How I Wish I’d Prepared for Catching Covid-19

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On Dec.31, my husband came home with news we’d both been dreading for months: He’d tested positive for Covid-19. A seemingly a run-of-the-mill seasonal cold actually turned out to be the virus. Three days later, a doctor confirmed I too was a New York City Covid statistic. Somehow, even after nine months of the pandemic, we didn’t feel entirely prepared.

Here is what I wish we’d known. 

Be prepared with an at-home Covid kit. Fortunately, my husband and I had relatively mild cases that felt more like head colds in the early days. He briefly ran a fever and neither of us had bad coughs. It wasn’t until day six or seven on our Covid timelines that we lost taste and smell -- that would’ve been our big indicator this was Covid had we not been tested earlier.

I say this because everyone needs to take even basic cold symptoms seriously. It’s critical that you isolate until you can get tested, which means you want a “Covid Kit” of over-the-counter medications prepared at home. This way you don’t have to go to the pharmacy — and risk infecting others — for basics like Tylenol, cough suppressant, cough drops, VapoRub, sinus decongestants and nighttime relief medication. We read labels to see how ingredients interacted with each other, and we kept track of when we took medications with a notepad on the fridge. 

Other things you’ll want in your kit are a thermometer and perhaps an oximeter, rubber or latex gloves, and wipes or spray to disinfect common areas. This is particularly important for those who live in apartment buildings and may still need to go outside (e.g. to let out a dog).

Create a support plan. A lot of families create “disaster plans” laying out a protocol for what to do in an emergency. It’s good to have one outlined in case a family member, especially one you live with, tests positive. If parents are sick but the children remain healthy, discuss a strategy for how to keep them safe and isolated from you.

Realistically, not everyone in the same household can isolate. Like many New Yorkers, we don’t have a second bathroom nor a guest bedroom, so once my husband tested positive it felt like a matter of time for me. But at the very least, everyone can wear masks and gloves in communal spaces at home. You can also make a plan for how to get food dropped off by friends, neighbors or delivery services. You should also keep some canned or dried goods on hand just in case it takes a day or two to sort everything out.

Look for free testing sites. Part of your Covid plan should include knowing exactly where and how you can get tested. Ideally, those who suspect they’re positive should seek out drive-through testing sites to avoid being in enclosed spaces with others. You can also research if your area provides free testing to reduce the potential cost. Be sure to search through government websites to avoid potential scams

By the time I was able to get a testing appointment, I was fairly confident about the outcome. So I wore rubber gloves in addition to my mask when I went to CityMD to get tested. Even for the check-in process, I only used a gloved hand and brought wipes to disinfect things like iPads I had to touch.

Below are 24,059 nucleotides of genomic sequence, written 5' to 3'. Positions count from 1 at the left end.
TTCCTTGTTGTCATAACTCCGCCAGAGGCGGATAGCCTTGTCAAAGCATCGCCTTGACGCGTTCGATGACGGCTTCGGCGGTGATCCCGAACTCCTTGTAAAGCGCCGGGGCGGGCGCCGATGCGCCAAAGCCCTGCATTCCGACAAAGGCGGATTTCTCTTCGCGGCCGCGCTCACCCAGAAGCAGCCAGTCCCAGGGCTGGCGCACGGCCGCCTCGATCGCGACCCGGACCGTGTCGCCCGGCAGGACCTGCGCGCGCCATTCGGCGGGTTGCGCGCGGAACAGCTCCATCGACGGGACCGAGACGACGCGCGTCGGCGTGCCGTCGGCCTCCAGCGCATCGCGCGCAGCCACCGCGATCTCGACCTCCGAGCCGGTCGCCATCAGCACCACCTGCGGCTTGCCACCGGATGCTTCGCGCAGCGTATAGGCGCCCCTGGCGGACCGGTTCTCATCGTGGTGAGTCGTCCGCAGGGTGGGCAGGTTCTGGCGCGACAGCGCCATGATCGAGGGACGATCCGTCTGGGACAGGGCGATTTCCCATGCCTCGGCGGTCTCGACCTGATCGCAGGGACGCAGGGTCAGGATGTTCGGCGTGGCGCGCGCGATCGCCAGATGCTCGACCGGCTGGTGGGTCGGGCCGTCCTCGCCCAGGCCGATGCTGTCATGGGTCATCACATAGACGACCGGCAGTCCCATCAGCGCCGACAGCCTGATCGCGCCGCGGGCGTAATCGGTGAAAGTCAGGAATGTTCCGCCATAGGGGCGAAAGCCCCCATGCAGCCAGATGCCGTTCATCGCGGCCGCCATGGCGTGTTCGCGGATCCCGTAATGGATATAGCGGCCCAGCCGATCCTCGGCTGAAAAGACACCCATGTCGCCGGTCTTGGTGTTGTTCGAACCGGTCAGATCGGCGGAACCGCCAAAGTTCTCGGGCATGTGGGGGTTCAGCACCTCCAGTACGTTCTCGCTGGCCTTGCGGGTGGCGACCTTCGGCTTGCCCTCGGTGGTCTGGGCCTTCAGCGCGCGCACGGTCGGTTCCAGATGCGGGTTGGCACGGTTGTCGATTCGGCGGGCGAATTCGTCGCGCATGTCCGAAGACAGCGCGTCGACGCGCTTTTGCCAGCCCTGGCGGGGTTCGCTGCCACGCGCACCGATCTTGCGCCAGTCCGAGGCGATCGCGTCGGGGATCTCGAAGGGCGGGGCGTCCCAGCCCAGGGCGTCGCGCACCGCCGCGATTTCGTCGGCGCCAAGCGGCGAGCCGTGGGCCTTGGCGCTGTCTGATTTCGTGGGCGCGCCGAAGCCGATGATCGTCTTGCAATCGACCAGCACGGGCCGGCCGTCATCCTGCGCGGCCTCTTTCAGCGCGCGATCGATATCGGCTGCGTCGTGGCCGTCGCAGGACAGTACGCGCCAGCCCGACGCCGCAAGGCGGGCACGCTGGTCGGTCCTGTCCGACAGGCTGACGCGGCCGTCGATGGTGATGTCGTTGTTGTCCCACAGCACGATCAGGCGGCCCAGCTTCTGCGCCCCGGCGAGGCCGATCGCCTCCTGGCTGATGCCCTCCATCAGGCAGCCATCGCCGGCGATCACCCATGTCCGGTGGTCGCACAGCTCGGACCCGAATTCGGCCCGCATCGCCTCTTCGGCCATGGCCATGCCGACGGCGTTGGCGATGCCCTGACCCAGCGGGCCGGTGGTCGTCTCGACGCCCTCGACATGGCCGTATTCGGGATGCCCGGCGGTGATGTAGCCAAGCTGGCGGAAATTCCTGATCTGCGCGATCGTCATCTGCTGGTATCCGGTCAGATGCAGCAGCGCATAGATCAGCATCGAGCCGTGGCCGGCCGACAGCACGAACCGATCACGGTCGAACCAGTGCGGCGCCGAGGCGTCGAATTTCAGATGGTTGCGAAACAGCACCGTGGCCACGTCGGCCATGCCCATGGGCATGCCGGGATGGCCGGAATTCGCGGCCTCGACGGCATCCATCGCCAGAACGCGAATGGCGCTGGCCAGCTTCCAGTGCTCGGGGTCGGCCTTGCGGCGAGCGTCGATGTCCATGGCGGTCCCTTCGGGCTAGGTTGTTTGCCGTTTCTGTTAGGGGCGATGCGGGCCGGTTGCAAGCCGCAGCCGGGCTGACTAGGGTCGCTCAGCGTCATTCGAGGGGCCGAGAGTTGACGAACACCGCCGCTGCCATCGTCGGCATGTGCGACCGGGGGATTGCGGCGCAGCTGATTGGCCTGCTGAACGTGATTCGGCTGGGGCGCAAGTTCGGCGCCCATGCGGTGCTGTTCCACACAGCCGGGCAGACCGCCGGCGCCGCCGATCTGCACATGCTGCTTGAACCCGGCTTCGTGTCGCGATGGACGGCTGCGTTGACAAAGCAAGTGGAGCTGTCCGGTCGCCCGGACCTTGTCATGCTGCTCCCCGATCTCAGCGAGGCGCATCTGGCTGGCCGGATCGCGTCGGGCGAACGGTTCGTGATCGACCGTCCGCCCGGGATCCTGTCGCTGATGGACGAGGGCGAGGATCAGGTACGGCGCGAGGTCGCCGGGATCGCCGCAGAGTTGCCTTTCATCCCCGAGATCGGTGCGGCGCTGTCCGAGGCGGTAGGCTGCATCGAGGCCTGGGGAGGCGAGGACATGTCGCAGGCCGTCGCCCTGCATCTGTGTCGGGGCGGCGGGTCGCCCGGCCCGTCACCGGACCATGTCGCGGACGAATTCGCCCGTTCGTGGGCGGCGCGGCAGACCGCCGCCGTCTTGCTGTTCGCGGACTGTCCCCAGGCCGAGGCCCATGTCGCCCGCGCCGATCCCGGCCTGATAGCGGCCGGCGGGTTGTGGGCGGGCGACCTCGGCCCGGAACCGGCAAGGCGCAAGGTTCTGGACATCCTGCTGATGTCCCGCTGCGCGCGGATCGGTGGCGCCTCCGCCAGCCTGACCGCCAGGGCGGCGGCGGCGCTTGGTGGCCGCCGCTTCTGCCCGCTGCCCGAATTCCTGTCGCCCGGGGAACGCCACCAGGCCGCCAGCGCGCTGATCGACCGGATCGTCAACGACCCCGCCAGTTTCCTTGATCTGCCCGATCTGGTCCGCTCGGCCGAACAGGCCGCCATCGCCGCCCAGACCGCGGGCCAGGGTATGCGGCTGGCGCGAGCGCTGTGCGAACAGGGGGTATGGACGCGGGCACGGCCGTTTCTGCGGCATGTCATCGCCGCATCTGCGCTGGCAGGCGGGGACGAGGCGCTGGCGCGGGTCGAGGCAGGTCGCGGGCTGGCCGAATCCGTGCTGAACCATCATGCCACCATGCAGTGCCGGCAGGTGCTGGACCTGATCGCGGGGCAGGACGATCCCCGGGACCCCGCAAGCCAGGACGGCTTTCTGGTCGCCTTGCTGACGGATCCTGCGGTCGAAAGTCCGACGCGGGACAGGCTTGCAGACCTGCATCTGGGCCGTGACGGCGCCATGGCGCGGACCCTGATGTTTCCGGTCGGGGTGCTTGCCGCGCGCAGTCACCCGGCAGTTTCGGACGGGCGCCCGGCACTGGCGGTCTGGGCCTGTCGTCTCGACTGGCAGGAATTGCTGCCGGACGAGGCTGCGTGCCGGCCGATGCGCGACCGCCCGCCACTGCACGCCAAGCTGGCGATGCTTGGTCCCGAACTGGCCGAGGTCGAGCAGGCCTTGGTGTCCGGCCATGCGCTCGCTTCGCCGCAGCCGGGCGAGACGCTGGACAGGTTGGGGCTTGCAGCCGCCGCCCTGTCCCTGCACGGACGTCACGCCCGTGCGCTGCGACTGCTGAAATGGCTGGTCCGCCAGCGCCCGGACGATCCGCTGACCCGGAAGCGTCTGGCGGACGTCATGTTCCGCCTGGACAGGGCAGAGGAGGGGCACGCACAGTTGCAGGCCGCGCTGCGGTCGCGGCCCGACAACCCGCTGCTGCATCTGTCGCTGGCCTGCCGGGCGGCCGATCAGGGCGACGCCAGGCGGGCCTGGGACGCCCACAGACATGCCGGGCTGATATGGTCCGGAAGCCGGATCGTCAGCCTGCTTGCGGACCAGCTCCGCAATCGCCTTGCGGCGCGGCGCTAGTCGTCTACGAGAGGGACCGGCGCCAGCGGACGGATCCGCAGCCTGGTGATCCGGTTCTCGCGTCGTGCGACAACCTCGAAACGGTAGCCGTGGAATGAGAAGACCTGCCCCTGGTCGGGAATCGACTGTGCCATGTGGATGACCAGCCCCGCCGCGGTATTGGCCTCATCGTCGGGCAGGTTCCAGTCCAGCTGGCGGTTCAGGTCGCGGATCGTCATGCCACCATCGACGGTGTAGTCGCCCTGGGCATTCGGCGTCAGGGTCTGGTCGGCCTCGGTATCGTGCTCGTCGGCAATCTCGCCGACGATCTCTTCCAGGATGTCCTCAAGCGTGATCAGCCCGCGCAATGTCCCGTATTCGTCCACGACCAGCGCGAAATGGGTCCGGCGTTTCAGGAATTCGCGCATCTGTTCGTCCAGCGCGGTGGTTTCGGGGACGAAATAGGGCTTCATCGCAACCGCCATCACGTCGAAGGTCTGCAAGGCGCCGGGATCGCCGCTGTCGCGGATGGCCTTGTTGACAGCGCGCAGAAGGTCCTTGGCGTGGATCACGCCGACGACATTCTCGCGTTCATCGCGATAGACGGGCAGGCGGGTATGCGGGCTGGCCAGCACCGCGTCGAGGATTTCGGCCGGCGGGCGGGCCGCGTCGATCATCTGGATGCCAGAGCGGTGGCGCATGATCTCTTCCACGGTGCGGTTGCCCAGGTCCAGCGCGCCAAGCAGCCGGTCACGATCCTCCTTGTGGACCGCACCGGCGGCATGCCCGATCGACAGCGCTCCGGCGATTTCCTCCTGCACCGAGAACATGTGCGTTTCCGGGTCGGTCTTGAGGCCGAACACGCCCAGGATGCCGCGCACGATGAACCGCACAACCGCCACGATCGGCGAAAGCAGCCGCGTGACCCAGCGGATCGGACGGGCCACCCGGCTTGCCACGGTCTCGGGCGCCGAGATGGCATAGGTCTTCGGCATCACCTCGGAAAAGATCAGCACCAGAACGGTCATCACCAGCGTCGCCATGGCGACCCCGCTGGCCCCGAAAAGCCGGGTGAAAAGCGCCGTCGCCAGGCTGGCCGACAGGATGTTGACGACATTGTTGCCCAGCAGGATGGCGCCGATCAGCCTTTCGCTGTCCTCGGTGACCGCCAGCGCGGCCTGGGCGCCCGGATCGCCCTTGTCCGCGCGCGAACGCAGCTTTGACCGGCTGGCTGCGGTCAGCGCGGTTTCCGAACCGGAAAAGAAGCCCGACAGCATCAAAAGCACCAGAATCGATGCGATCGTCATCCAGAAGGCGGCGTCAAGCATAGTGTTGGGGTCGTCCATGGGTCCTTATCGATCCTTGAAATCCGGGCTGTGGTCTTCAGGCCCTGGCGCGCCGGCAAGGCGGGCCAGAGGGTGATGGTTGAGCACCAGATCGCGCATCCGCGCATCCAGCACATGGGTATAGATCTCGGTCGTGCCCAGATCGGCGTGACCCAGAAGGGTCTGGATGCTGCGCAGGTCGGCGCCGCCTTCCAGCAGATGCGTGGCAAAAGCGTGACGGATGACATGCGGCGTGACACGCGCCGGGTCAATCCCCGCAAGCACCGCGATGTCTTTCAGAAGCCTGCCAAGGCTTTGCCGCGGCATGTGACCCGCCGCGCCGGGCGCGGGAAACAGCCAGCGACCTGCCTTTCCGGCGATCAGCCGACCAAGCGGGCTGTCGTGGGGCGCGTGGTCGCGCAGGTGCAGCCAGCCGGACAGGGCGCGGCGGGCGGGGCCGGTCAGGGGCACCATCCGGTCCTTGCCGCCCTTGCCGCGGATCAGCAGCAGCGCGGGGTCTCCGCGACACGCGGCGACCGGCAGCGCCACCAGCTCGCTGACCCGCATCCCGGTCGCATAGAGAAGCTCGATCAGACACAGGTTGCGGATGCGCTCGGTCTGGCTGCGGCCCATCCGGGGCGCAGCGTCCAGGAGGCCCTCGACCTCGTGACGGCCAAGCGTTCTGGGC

Prepare to negotiate medical bills. Many people will not have the same fairly mild Covid experience that I did and may end up needing hospitalization or additional visits to a doctor. Should you end up with medical bills, it’s important to know you have the power to negotiate. First, you should request an itemized bill to check for possible errors or incorrect medical codes. Second, call the hospital directly and ask about income-based reduction programs. If you’re not eligible, you could ask to set up an installment plan or, if able, see if you can get a discount for paying the lump sum upfront. 

You should also call your doctor’s office within 60 days after your visit to follow up about any bills in order to avoid items being sent to collections and damaging your credit score. 

Don't discount your mental health. This is one of the hardest parts about having Covid-19. The isolation, combined with shame about contracting the illness and fear about who else you could’ve endangered, can be overwhelming. Then there’s the stress that at any point your illness could become worse and put you on a ventilator. For those already prone to anxiety or depression, this can be a dangerous mix. Do not dismiss the need to take your mental health seriously, especially if you live alone.

Make plans to have regular, virtual contact with loved ones. There are also resources out there for affordable teletherapy, such as Open Path Psychotherapy Collective, National Alliance on Mental Illness (NAMI) HelpLine or apps like Talkspace or Betterhelp. Your state may offer options too (New York State has a Covid-19 Emotional Support Helpline).

I’m optimistic that mass vaccination will allow the U.S. to safely re-open and bring us into a new normal. But that could be many more months away. We all still need to be cautious, take cold symptoms seriously and be prepared for what may lie ahead.

This column does not necessarily reflect the opinion of the editorial board or Bloomberg LP and its owners.

Erin Lowry is the author of “Broke Millennial,” “Broke Millennial Takes On Investing” and the forthcoming “Broke Millennial Talks Money: Stories, Scripts and Advice to Navigate Awkward Financial Conversations.”

©2021 Bloomberg L.P.

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